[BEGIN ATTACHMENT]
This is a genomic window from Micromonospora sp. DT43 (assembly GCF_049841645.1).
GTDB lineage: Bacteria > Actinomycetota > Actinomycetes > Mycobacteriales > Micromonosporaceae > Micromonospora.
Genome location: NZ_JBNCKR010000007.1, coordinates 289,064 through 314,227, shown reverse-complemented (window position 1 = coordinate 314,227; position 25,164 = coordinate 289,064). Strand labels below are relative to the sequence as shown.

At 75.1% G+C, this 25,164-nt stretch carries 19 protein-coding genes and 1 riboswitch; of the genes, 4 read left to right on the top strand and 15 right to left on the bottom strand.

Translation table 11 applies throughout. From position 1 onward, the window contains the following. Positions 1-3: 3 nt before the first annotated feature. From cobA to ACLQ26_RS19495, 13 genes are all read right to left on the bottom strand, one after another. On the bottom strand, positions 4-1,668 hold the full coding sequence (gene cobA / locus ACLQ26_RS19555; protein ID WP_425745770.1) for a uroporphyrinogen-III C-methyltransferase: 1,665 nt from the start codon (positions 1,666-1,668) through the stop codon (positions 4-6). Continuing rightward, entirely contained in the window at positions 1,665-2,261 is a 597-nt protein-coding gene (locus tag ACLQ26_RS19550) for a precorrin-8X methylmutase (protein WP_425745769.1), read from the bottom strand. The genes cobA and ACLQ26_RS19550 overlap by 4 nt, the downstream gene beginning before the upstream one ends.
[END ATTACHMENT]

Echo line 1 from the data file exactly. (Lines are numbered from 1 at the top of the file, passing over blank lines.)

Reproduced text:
This is a genomic window from Micromonospora sp. DT43 (assembly GCF_049841645.1).